Mirosław Dworniczak | 17 November 2013
From time to time e-cigarettes appear in the media. Unfortunately, they are usually still presented in a bad light. The usual arguments are as follows: we do not know exactly what's inside an e-cigarette, they are as poisonous as „the real ones”, there's no research concerning e-cigarettes.
When four years ago I started vaping, this last argument was the most annoying. I come from the scientific community, which supports good research aimed at the results published in good journals and, indeed, there wasn't much to be shown in 2009. So I used to answer that it was just the beginning, the research is still in progress and the results would appear soon. E-cigarette supporters referred to the well-known (few years ago) report by Murray Laugesen but this was not enough for our opponents, of course.
Fortunately, the situation is changing rapidly. Research publications related to e-cigarettes - from the chemistry of liquid and the resulting cloud, to typical clinical research, to surveys among vapers – come in dozens. I'd say we can count them in hundreds now. In my opinion in a year or two there will be even a place for a multidisciplinary scientific journal – let's say - Journal of Electronic Cigarette Research. I think there's a really a good bunch of specialists who could ensure a sufficiently high scientific level of such a journal covering all the aspects of vaping – medicine, chemistry, sociology, and psychology.
Meanwhile, let's go back to current problems. Recently in Poland a lot of text on e-cigarettes appeared in the media. Most of them showed e-cigarettes in a very bad light. There were numerous discussions among Polish vapers trying to answer a question: how should we respond to such actions? Some say that we should just ignore it, others (including me) think that we should do something about it.
There is one important issue – the society should be provided with smart arguments. This is our task! Bloggers, journalists, scientists and other influential people should fill the media with reliable information. It is very important that this information is provided in a clear, simple way. Otherwise it wouldn't get through to the average reader.
For personal use I prepared a set of such standard answers to common allegations presented in the media or during conversations with people, for whom the subject is still exotic.
Allegation # 1: we do not know the composition of the liquids.
Answer: If you buy liquid from a large, reliable seller, you can feel safe. None of them will risk adding something bad to the liquid. Most of them test their liquids frequently, usually in independent laboratories. On the other hand, buying from unreliable sources is of course risky – similar to buying alcohol on the black market.
Allegation # 2: there are no studies on the effects of vaping on humans.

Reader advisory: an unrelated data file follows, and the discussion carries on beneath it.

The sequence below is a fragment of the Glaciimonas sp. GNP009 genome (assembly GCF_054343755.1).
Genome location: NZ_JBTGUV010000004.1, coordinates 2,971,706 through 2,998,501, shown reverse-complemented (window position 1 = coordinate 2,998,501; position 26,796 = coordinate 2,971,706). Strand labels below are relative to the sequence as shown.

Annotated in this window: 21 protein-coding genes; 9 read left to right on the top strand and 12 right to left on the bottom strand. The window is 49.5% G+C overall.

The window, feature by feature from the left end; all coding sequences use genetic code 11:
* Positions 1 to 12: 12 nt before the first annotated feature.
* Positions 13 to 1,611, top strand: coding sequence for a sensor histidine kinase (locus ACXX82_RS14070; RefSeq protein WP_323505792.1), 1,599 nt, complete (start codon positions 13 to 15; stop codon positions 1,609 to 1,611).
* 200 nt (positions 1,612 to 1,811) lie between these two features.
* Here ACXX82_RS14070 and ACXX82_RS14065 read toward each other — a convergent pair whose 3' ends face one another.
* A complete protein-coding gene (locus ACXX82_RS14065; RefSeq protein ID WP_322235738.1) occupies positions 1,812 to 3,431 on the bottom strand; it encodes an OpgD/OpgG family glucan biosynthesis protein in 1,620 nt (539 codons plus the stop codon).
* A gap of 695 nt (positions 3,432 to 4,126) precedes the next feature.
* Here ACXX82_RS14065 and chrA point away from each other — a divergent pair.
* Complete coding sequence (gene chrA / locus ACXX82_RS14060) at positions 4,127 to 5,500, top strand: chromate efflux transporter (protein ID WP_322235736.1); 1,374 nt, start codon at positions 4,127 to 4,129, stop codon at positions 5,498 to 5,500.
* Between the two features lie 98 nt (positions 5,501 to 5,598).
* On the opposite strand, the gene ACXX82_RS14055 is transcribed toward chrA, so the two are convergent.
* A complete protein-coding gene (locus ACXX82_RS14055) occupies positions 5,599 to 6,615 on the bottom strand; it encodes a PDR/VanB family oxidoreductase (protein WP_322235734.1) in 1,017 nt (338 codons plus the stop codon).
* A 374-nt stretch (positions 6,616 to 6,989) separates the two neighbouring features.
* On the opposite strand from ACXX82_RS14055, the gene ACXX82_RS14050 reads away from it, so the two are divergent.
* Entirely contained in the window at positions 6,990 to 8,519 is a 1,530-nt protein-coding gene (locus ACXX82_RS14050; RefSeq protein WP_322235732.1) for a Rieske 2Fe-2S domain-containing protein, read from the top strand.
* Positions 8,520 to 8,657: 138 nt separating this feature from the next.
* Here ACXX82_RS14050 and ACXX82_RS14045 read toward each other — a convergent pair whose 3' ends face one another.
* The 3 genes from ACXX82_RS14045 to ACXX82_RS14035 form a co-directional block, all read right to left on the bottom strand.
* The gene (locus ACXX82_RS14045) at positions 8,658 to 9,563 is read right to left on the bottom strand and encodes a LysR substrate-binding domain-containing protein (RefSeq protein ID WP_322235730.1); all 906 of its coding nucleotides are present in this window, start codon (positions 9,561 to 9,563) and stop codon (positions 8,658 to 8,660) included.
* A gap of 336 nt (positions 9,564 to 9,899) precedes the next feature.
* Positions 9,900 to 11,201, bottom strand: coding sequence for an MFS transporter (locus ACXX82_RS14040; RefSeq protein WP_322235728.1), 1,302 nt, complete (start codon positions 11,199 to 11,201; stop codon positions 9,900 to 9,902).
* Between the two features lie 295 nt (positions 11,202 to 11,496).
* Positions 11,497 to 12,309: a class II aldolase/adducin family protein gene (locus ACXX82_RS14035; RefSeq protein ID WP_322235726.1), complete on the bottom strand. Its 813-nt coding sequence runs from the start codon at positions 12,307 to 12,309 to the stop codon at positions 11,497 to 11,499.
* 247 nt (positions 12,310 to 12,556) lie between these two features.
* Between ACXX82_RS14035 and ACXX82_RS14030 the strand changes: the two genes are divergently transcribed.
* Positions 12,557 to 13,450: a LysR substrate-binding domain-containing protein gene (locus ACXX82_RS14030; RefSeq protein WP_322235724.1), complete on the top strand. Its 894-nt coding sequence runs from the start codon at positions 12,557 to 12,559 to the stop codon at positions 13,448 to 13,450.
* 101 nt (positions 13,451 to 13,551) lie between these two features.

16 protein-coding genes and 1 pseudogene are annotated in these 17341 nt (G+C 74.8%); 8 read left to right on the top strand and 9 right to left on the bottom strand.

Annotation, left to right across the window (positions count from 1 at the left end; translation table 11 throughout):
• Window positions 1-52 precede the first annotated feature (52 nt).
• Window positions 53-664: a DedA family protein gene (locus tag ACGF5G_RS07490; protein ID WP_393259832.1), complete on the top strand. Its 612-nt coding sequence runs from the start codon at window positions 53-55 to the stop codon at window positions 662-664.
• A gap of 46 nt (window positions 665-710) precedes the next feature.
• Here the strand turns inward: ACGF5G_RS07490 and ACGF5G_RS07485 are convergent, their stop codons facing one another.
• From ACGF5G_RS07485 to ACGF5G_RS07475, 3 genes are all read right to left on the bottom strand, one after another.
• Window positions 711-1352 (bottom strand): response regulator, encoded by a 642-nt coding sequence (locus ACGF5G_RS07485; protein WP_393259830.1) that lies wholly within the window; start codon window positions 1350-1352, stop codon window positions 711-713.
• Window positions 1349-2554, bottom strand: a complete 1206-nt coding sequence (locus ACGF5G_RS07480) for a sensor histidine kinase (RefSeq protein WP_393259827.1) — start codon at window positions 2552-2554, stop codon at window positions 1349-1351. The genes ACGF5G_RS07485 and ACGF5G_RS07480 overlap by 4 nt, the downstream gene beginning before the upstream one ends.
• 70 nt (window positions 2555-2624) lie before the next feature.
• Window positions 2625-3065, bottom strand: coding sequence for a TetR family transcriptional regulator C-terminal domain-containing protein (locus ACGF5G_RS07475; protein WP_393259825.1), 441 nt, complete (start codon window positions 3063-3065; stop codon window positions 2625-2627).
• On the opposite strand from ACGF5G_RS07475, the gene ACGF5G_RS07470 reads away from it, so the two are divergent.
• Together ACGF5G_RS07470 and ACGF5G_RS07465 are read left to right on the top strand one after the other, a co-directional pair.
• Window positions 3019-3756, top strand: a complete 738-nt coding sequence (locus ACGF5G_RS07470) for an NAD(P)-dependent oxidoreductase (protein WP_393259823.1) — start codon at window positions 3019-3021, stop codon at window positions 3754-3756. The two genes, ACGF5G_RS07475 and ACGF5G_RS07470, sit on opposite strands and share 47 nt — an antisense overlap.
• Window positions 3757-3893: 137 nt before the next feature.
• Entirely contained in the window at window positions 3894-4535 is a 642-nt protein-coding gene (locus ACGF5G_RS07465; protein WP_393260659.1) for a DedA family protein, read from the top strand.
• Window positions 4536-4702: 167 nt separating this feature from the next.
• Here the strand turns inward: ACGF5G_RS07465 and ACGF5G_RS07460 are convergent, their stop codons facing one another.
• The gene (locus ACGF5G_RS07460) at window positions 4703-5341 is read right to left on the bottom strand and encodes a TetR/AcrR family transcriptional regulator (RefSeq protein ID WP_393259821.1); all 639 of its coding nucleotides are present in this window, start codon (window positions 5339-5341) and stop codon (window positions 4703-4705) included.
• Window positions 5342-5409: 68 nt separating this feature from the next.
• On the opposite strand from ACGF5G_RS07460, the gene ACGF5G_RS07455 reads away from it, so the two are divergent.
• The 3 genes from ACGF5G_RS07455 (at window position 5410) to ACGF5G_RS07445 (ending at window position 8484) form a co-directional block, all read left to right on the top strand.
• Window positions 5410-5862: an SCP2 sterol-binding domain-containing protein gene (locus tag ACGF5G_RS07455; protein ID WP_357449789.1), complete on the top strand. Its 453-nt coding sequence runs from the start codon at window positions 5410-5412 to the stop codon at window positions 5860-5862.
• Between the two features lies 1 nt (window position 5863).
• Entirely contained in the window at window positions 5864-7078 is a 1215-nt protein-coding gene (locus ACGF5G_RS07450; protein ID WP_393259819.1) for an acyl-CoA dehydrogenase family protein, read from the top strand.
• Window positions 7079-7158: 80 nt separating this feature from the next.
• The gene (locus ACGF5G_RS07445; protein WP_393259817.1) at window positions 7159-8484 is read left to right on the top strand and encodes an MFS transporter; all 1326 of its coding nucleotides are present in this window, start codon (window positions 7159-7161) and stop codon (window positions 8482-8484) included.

Answer: we already have many such studies. If someone wants to look at them, I suggest searching for such names like Chris Bullen, Jean-Francois Etter, Konstantinos Farsalinos, Murray Laugesen, and Riccardo Polosa (alphabetical order). I'd like to appeal to fellow bloggers – try to spread the results of scientific research, at least the key ones. Comment on them using plain language, not the obscure scientific jargon – we have to address an average reader, not scientists.
Allegation # 3: but there is no study on the long-term effects of vaping.
A: Yes, it's true, but the science guys need to have some time to complete such research. Remember, e-cigarettes are on the market for some years only. There are already short term studies (see eg Polosa), more profound research is underway.
Allegation # 4 (one of the most common in Poland): Nicotine is a highly addictive substance!
Answer: yes, but one should remember that e-cigarettes are for smokers and only for smokers. These people are already addicted, so the argument is not valid. We should also underline that nicotine, contrary to popular myth, it is not considered a carcinogenic chemical. It is worth mentioning that this compound has quite positive effect on the so-called short-term memory.
Allegation # 5: The e-cigarettes may be children's gateway to smoking
Answer: everything is possible, but only in theory. So far no-one has shown that this takes place. What's more, a fair seller does not sell e-cigarettes/liquids to minors, even though in many countries it's not forbidden. The gateway effect (or rather a lack of it) has been examined thoroughfully by Clive Bates in his blog post.
Certainly every blogger/journalist/scientist can prepare their own set of answers to common objections. Such Q&As should be spread using blogs, forums and other media. Looking from the Polish point of view, I think that we need to spread this knowledge especially among health care specialists. Unfortunately, all the time they say that the best method in the fight against tobacco dependence is to use gums, patches, lozenges, drugs etc. In my personal opinion it is essential to give people the right to choose the e-cigarette, because this device makes it possible not only to satisfy the biochemical need to maintain a certain level of nicotine, but also fulfill the typical behavioral needs – throat hit, holding something in the hand, watching the vapour in the air etc.
Does that mean that I would like to classify e-cigarettes as a novel form of NRT? No, at least not yet. Vaping, in my humble opinion, should be classified as a recreational form of ingesting nicotine. No more, no less. If it helps someone getting rid of smoking – very good. If not – vaping is much less harmful than smoking. Either way – the result is positive.